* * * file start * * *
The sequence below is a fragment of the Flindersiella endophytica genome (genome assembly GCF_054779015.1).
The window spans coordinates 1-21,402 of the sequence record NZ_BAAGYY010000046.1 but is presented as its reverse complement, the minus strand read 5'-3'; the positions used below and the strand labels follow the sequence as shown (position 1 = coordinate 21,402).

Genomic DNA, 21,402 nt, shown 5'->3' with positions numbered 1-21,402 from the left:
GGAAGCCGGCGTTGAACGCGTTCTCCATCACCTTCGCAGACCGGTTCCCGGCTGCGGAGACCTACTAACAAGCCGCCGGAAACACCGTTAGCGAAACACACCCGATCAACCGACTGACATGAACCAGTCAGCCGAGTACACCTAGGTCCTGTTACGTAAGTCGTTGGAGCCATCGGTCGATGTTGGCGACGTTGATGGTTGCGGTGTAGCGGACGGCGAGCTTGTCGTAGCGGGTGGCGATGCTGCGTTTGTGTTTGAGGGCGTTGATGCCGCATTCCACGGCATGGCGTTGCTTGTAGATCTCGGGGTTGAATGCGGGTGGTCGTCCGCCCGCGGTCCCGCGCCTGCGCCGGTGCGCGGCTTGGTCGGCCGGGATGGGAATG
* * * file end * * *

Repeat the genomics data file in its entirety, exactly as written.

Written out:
The sequence below is a fragment of the Flindersiella endophytica genome (genome assembly GCF_054779015.1).
The window spans coordinates 1-21,402 of the sequence record NZ_BAAGYY010000046.1 but is presented as its reverse complement, the minus strand read 5'-3'; the positions used below and the strand labels follow the sequence as shown (position 1 = coordinate 21,402).

Genomic DNA, 21,402 nt, shown 5'->3' with positions numbered 1-21,402 from the left:
GGAAGCCGGCGTTGAACGCGTTCTCCATCACCTTCGCAGACCGGTTCCCGGCTGCGGAGACCTACTAACAAGCCGCCGGAAACACCGTTAGCGAAACACACCCGATCAACCGACTGACATGAACCAGTCAGCCGAGTACACCTAGGTCCTGTTACGTAAGTCGTTGGAGCCATCGGTCGATGTTGGCGACGTTGATGGTTGCGGTGTAGCGGACGGCGAGCTTGTCGTAGCGGGTGGCGATGCTGCGTTTGTGTTTGAGGGCGTTGATGCCGCATTCCACGGCATGGCGTTGCTTGTAGATCTCGGGGTTGAATGCGGGTGGTCGTCCGCCCGCGGTCCCGCGCCTGCGCCGGTGCGCGGCTTGGTCGGCCGGGATGGGAATG